If Microsoft’s Entertainment and Devices group (responsible for Xbox, Zune and Surface computing) is a little Apple within Microsoft, than, FileMaker, Inc. is probably the closest thing to a little Microsoft within Apple. It is a traditional — and profitable — software company developing a mature and well-regarded (by users if not professional database developers) cross-platform application for the Mac and Windows.
FileMaker, following some tricky version names early in its history (FileMaker 4 preceded FileMaker II — don’t ask), is now in its ninth major version. It is the last remains of what was once Apple’s in-house and almost spun-out software company Claris. In the early ’90s, Claris offered, among other products, the MacWrite Pro word processor and the Resolve spreadsheet, a revamped version of the presentation-friendly WingZ. FileMaker has long found an audience among Windows users who find Access cold and technical compared to its friendly layout-driven approach.
So, the sleeker new iMacs are here and the 17″er has faded into the history, replaced by a 20″ model that is less, as the car commercials put it, “nicely loaded.” The “chin” has not disappeared, but the black border around the screen minimizes it somewhat. The new keyboards are striking and I had some fun holding the wireless one like a chopping knife; it’s that thin. However, while the iMac is itself now as much of a juxtaposition of black and aluminum as the iPhone, the keys and underside of the keyboard are an homage to the white flat-panel iMacs of yore, as is the Mighty Mouse, which has never saved my day.
I suppose the good news is that the scores of third-party mice from Logitech and Microsoft will now match the iMac’s color scheme a bit better, but it would be great to see something made of the same materials. It will also be interesting to see if third-party keyboard makers include support for the Expose and Dashboard keys that Apple has added.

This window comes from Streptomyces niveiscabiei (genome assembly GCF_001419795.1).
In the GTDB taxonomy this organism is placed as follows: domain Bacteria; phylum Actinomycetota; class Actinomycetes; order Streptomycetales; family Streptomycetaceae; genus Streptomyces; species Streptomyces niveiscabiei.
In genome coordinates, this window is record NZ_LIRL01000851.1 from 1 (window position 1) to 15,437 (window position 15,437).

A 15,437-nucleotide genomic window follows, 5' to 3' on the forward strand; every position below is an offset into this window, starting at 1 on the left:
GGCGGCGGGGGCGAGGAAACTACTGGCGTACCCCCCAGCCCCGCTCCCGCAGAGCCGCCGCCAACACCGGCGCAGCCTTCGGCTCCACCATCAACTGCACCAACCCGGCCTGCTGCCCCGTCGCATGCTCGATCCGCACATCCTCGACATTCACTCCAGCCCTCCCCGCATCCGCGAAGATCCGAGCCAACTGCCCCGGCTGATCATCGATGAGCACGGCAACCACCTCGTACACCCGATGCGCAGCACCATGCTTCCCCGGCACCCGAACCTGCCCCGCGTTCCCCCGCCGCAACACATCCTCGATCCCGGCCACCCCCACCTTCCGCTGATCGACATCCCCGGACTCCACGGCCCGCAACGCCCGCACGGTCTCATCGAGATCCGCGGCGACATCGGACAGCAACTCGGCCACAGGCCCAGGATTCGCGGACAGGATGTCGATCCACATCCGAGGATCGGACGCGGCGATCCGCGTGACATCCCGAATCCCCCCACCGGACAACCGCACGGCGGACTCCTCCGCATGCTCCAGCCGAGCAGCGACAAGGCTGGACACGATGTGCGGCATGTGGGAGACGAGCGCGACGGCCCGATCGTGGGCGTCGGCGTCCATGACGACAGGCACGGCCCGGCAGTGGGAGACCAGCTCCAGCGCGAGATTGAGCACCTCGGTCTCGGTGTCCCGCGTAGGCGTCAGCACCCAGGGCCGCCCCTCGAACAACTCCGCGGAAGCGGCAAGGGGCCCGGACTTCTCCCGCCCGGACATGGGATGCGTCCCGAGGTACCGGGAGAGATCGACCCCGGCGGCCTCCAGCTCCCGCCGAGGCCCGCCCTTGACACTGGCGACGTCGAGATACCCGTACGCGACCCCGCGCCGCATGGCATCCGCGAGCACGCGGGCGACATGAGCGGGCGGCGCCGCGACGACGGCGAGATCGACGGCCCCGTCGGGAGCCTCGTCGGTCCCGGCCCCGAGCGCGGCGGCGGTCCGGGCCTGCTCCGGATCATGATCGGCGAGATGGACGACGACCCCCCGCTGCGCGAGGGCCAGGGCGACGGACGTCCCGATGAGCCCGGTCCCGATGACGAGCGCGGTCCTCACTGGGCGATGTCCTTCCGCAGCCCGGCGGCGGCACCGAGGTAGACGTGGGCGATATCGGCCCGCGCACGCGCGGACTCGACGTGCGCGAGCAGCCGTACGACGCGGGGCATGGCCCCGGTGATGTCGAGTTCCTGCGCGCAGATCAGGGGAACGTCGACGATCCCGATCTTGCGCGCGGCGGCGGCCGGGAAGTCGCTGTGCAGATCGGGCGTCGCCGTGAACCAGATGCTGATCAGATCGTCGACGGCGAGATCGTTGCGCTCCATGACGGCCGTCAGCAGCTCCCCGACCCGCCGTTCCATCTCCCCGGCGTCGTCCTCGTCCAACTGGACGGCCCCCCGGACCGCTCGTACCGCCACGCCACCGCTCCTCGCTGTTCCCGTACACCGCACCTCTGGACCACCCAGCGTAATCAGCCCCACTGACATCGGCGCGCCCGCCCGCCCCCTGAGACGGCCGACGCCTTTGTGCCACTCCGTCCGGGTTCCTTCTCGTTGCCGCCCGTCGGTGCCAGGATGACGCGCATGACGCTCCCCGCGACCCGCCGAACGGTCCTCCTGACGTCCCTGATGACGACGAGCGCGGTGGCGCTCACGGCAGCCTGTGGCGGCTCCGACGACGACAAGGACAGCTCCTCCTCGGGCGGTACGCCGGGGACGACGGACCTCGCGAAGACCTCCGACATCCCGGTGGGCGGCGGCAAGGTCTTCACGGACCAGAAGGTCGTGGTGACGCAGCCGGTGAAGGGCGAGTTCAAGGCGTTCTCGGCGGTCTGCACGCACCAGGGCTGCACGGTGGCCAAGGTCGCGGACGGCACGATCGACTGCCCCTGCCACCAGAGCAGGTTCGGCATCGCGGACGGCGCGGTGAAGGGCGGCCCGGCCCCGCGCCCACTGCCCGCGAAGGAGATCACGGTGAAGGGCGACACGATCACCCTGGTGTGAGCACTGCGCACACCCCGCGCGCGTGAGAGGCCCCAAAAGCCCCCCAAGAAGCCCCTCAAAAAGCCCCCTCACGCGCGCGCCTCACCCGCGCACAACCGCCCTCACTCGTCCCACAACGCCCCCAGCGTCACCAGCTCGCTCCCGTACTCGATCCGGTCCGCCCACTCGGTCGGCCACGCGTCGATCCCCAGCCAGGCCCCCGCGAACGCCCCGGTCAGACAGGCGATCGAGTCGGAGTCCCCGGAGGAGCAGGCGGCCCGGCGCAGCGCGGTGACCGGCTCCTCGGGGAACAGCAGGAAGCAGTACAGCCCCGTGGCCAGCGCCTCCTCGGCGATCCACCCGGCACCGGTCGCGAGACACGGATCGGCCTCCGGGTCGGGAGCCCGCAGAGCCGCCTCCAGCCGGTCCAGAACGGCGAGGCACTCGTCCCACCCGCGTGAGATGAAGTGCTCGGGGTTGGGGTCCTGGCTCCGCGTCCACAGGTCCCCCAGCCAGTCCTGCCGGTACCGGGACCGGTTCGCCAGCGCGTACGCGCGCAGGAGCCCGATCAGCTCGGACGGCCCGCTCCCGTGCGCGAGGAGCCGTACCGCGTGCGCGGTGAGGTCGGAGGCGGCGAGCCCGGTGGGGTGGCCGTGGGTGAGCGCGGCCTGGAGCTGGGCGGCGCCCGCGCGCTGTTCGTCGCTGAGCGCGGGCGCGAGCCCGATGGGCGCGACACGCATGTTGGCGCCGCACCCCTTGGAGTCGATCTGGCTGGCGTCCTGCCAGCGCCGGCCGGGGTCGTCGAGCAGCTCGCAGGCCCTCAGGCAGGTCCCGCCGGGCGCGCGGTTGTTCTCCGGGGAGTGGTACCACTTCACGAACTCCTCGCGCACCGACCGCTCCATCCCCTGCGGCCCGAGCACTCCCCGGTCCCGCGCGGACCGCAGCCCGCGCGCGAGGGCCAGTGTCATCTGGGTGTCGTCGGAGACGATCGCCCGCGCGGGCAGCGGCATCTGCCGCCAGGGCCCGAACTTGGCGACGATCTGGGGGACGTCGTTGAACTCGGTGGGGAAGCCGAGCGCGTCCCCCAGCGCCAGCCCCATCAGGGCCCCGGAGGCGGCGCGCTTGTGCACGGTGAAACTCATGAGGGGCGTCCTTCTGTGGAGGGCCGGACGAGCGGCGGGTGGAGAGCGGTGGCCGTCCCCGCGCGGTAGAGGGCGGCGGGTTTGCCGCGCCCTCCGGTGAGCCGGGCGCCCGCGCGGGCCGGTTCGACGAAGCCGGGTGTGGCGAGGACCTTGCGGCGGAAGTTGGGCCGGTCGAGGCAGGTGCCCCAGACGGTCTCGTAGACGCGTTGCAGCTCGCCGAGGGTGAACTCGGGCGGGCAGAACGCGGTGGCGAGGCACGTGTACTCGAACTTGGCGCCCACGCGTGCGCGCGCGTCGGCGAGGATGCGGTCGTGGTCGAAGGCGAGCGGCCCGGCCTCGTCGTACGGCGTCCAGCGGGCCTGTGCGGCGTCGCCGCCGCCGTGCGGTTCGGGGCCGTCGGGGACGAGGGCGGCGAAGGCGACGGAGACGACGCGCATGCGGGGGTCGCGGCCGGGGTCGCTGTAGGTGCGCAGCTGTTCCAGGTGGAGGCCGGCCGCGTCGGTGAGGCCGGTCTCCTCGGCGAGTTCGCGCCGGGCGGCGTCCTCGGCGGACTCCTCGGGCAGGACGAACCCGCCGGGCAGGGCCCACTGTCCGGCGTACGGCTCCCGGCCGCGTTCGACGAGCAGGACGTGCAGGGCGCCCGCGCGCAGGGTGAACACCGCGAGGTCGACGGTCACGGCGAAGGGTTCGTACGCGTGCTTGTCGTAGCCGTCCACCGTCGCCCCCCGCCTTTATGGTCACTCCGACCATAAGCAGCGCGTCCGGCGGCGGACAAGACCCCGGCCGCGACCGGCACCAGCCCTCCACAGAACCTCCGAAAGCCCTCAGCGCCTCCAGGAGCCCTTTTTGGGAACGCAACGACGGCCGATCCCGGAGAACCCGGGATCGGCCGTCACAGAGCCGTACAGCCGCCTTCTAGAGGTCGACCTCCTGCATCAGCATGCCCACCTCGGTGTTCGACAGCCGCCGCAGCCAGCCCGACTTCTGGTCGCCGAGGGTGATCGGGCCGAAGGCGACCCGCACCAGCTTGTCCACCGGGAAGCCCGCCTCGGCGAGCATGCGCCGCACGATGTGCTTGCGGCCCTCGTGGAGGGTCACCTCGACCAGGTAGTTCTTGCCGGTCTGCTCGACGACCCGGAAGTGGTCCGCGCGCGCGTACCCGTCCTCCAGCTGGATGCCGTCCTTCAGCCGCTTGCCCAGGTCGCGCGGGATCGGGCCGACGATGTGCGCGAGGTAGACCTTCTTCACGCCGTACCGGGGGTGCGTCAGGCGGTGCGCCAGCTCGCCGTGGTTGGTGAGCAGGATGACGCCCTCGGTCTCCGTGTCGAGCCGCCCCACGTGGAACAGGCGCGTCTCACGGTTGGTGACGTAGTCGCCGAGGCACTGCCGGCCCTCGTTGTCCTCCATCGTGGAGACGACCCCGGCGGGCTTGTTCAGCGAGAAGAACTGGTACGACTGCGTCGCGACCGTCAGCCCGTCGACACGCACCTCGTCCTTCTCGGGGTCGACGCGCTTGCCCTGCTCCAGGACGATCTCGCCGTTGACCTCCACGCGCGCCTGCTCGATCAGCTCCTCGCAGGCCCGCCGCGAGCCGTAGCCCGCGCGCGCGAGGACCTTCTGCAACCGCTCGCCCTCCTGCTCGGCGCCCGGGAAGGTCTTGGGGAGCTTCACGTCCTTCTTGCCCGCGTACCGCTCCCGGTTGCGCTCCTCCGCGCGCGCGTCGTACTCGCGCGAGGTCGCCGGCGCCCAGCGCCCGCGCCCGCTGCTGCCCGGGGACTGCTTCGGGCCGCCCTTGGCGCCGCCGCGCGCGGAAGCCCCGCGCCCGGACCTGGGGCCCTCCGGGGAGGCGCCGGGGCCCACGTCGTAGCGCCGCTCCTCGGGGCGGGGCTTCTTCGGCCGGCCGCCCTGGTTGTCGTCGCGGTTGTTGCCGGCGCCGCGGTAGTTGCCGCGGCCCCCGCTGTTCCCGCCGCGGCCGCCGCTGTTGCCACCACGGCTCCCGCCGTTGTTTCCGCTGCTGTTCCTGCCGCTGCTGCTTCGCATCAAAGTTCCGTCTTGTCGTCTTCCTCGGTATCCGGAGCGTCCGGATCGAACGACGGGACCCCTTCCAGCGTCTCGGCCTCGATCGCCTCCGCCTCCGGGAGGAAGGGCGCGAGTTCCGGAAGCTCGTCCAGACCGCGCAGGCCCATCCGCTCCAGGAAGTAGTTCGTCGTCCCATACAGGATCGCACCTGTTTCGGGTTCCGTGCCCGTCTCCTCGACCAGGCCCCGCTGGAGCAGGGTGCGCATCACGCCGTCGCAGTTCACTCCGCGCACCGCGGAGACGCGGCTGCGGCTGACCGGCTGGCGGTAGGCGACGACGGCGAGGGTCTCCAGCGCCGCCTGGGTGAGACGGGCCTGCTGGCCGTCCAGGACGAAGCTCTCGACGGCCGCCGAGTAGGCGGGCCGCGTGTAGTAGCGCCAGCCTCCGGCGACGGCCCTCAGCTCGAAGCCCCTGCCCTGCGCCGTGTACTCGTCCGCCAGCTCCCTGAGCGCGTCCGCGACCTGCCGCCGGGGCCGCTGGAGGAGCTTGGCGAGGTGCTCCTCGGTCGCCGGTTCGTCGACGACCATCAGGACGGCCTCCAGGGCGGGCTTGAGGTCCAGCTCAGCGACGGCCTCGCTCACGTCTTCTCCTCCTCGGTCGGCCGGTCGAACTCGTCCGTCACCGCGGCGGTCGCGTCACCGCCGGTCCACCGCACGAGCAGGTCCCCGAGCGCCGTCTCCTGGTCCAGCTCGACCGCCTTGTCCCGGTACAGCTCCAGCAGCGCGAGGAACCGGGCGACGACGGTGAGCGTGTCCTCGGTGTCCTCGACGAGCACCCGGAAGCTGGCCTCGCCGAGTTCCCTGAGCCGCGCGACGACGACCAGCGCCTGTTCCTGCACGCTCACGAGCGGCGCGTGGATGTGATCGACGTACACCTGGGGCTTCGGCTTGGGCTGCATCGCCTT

Incidentally, I’ve been writing enough here about PCs per se to add that as a fixed category as at least a stopgap til we get some proper tags around here.
No, I’m not impersonating Fake Steve impersonating Bono, I’m referring to Hitachi’s upcoming Blu-ray camcorders that the company describes as recording in “full HD.” This was surprising to me as consumer camcorders do not record in progressive scan and other companies, such as Sony, have used that term to refer specifically to 1080p. Now the question is whether Hitachi and other plasma TV companies will call 1080i sets “full HD”. That ship has probably sailed as they’re now planning to bring margin back into the business with their own 1080p sets, trying to beat LCD at its own game, but more confusion will reign.
According to Reuters, Microsoft will try offering an ad-supported version of its entry-level Works package as a counter to Google Docs, which I have written just about every column in for at least the past six months. However, Microsoft will distribute the software only through OEMs, which is somewhat strange as it limits the broad audience that Web distribution could bring.
Works may be more popular overseas, but we still see PC vendors bundling the far more functional if often just as ignored WordPerfect Office here in the U.S. and I suspect more companies will start looking to OpenOffice over time. It’s been especially challenged since the “student” version of Office became the standard consumer one for all intents and purpsoes.
It would be great to see Microsoft remake Works as a deluxe version of LiveWriter. For example, it could be a lot simpler to put a simple table or calculation in a blog post. Also, as ThinkFree is showing, much of the client value of software in an AJAX world is about seamless offline work and synchronization.
In any case, I remember when the future looked brighter for integrated packages, at least on the Mac, where there was once at least five integrated software programs including Microsoft Works, ClarisWorks, and the very obscure HandiWorks, Ragtime and ClarisWorks-like BeagleWorks. I did a comparative review of them eons ago in what must have been one of the sunset ssues of A+ Magazine.
After bringing the rebadged AppleWorks to OS X, though, Apple scrapped it in favor of iWork, which seems to be in a kind of limbo. Pages reminds me of the elegance of MacWrite II and Pro, but Keynote is just geared toward a different kind of presentation than PowerPoint — arguably a better kind of presentation but simply not how businesses communicate today.